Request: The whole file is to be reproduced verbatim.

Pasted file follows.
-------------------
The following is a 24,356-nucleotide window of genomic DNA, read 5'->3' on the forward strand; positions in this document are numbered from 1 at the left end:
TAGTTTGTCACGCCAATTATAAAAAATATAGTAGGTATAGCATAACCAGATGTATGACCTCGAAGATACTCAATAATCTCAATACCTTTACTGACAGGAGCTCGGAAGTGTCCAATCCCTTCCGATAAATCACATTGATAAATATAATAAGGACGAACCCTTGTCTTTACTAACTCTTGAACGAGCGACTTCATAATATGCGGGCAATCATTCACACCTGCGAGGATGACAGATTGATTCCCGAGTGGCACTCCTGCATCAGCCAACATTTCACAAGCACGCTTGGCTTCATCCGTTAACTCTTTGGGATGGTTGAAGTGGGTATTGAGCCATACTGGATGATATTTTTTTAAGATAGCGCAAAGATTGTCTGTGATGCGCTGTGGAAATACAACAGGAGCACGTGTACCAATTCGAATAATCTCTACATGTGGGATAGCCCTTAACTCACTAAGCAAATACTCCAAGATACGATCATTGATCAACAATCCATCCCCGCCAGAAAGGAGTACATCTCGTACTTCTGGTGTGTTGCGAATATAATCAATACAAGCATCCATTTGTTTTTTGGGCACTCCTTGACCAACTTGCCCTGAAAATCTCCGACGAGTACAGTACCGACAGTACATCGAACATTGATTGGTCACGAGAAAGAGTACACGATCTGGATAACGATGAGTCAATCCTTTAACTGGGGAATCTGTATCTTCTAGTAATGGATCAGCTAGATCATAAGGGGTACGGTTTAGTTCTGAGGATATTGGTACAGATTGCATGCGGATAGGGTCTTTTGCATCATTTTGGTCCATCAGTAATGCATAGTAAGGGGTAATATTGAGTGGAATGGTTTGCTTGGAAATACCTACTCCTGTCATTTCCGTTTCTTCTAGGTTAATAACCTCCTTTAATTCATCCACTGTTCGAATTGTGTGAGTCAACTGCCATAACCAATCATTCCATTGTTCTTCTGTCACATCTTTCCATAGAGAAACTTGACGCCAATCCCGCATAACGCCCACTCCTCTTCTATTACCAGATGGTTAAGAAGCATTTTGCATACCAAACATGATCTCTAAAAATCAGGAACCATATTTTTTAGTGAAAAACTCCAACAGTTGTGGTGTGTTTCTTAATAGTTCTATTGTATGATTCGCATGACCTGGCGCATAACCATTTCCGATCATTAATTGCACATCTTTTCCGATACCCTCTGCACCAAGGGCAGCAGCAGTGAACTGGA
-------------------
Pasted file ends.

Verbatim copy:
The following is a 24,356-nucleotide window of genomic DNA, read 5'->3' on the forward strand; positions in this document are numbered from 1 at the left end:
TAGTTTGTCACGCCAATTATAAAAAATATAGTAGGTATAGCATAACCAGATGTATGACCTCGAAGATACTCAATAATCTCAATACCTTTACTGACAGGAGCTCGGAAGTGTCCAATCCCTTCCGATAAATCACATTGATAAATATAATAAGGACGAACCCTTGTCTTTACTAACTCTTGAACGAGCGACTTCATAATATGCGGGCAATCATTCACACCTGCGAGGATGACAGATTGATTCCCGAGTGGCACTCCTGCATCAGCCAACATTTCACAAGCACGCTTGGCTTCATCCGTTAACTCTTTGGGATGGTTGAAGTGGGTATTGAGCCATACTGGATGATATTTTTTTAAGATAGCGCAAAGATTGTCTGTGATGCGCTGTGGAAATACAACAGGAGCACGTGTACCAATTCGAATAATCTCTACATGTGGGATAGCCCTTAACTCACTAAGCAAATACTCCAAGATACGATCATTGATCAACAATCCATCCCCGCCAGAAAGGAGTACATCTCGTACTTCTGGTGTGTTGCGAATATAATCAATACAAGCATCCATTTGTTTTTTGGGCACTCCTTGACCAACTTGCCCTGAAAATCTCCGACGAGTACAGTACCGACAGTACATCGAACATTGATTGGTCACGAGAAAGAGTACACGATCTGGATAACGATGAGTCAATCCTTTAACTGGGGAATCTGTATCTTCTAGTAATGGATCAGCTAGATCATAAGGGGTACGGTTTAGTTCTGAGGATATTGGTACAGATTGCATGCGGATAGGGTCTTTTGCATCATTTTGGTCCATCAGTAATGCATAGTAAGGGGTAATATTGAGTGGAATGGTTTGCTTGGAAATACCTACTCCTGTCATTTCCGTTTCTTCTAGGTTAATAACCTCCTTTAATTCATCCACTGTTCGAATTGTGTGAGTCAACTGCCATAACCAATCATTCCATTGTTCTTCTGTCACATCTTTCCATAGAGAAACTTGACGCCAATCCCGCATAACGCCCACTCCTCTTCTATTACCAGATGGTTAAGAAGCATTTTGCATACCAAACATGATCTCTAAAAATCAGGAACCATATTTTTTAGTGAAAAACTCCAACAGTTGTGGTGTGTTTCTTAATAGTTCTATTGTATGATTCGCATGACCTGGCGCATAACCATTTCCGATCATTAATTGCACATCTTTTCCGATACCCTCTGCACCAAGGGCAGCAGCAGTGAACTGGA